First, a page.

Angela McGinn has been an Infection Control Practitioner (ICP) at Providence Care for the last six years. As an ICP within a complex organization, every day is a new challenge for Angela. With the ultimate goal of improving patient, client and resident outcomes – preventing health care associated infections is number one for the IPAC department. Angela works alongside three other ICP’s and Manager Jackie Potter.
The work that ICP’s do across our sites in stopping or limiting the spread of infections in our organization often occurs behind the scenes. Working diligently and closely with front-line staff, the results of their hard work is evident in Providence Care’s low infection rates. Managing clusters of illnesses and outbreaks can be incredibly difficult, but this small and mighty team often goes beyond the call of duty.
“I have the opportunity to work with so many amazing people from every department. Being part of the overall clinical care team, albeit usually behind the scenes, and knowing my work keeps patients safe is extremely rewarding. Protecting the most vulnerable from severe illness is so important,” says Angela.
A key role of an ICP is analyzing data to identify areas of concern. This comes in the form of lab reports and thoroughly reviewing patient and client charts. Providing best practice recommendations for the organization by reviewing numerous standards and guidance documents that frequently change is another big part of Angela’s job.
“By making sure best practices are followed to prevent infections from spreading, it ultimately produces a better outcome for the patient or client and saves the hospital money in isolation costs and increased lengths of stay,” says Angela. From inpatient units, to outpatient clinics or even construction project planning, there is simply nothing in health care that doesn’t benefit from an ICP’s knowledge and expertise.”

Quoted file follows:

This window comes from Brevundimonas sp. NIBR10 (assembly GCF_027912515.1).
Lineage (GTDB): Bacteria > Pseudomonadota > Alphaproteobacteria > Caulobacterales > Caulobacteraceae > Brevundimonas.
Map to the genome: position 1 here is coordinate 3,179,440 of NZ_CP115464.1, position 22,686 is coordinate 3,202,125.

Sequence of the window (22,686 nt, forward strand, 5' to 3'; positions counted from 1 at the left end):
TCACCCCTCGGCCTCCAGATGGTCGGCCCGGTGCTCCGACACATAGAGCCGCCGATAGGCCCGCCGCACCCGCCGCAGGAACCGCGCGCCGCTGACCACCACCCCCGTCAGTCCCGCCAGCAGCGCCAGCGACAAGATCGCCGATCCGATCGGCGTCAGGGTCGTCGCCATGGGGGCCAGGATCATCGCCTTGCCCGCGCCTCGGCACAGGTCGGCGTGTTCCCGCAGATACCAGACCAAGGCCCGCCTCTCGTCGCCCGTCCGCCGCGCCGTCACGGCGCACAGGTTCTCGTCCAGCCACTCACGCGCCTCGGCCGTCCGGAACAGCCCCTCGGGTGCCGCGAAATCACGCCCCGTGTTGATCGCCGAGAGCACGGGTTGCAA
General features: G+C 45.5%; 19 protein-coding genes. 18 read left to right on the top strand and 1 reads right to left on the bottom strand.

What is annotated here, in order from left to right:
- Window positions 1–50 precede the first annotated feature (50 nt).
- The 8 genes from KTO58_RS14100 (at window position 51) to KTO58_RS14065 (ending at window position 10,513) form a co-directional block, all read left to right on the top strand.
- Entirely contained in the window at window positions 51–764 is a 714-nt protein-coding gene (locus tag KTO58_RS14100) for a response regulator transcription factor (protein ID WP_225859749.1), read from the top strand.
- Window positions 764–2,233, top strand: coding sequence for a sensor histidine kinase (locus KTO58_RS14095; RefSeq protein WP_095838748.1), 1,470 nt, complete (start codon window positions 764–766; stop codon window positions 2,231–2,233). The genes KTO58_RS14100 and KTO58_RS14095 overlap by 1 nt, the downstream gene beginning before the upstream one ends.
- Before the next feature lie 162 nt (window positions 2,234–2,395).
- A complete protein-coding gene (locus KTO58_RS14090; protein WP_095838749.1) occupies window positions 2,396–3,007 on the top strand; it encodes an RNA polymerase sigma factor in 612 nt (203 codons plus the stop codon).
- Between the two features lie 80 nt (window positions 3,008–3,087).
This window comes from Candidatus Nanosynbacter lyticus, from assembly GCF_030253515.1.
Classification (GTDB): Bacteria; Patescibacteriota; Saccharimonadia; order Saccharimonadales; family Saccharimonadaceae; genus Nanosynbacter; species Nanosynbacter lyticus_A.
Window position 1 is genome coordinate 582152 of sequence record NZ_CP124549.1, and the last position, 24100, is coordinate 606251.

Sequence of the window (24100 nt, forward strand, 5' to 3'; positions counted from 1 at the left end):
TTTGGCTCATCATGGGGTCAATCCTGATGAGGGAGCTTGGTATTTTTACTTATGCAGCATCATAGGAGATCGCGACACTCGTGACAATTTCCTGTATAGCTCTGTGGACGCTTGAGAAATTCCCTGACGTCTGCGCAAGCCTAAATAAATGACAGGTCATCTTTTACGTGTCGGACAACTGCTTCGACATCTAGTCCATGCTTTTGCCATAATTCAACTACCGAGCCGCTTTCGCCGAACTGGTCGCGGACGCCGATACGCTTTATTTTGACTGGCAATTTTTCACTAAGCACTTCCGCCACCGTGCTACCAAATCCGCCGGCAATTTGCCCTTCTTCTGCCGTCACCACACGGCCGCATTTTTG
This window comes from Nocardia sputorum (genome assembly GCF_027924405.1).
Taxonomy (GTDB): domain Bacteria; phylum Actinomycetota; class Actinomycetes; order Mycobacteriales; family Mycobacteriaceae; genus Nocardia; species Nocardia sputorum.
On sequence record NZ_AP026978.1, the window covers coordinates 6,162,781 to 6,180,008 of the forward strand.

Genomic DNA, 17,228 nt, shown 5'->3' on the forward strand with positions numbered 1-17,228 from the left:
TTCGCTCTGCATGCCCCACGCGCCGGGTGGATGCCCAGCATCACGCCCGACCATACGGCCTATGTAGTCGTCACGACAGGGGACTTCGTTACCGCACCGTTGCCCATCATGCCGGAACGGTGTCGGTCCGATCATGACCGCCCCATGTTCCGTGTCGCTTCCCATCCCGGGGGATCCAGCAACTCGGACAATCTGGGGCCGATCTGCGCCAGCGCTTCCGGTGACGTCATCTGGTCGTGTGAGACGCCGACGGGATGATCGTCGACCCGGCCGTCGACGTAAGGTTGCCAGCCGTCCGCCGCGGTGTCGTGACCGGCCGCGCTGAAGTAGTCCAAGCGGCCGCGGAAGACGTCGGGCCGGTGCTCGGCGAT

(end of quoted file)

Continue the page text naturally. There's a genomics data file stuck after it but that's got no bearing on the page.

While COVID-19 was an unprecedented time for IPAC, managing a Varicella (chickenpox) outbreak on the Forensic Mental Health unit was a standout moment in Angela’s career. As a mom of three who is used to a busy schedule full of sporting events and activities, this particular outbreak kept her awake at night.
“Chickenpox is very contagious with a long incubation period – up to 21 days since the last exposure. This virus also requires airborne isolation which posed many ‘what ifs.’ The unit only had one negative pressure room, we didn’t know the vaccination status of the majority of the clients, and the use of N-95 respirators were not as common prior to the pandemic. Needless to say, it was a lot of work but we managed it well.”
Angela credits her supportive co-workers and her interest in IPAC that brings her joy and happiness to her job. Angela says that proper hand hygiene is the single most important, simplest and least expensive means of preventing the spread of health care acquired infections.
“The simple act of washing our hands has the power to prevent disease, protect our loved ones and save lives. Clean hands are a mark of responsibility and respect for ourselves and others. Let’s wear that mark proudly!”
IPAC strongly encourages everyone to get vaccinated as soon as possible for Influenza and the updated COVID-19 vaccine. Visit KFL&A Public Health for further information.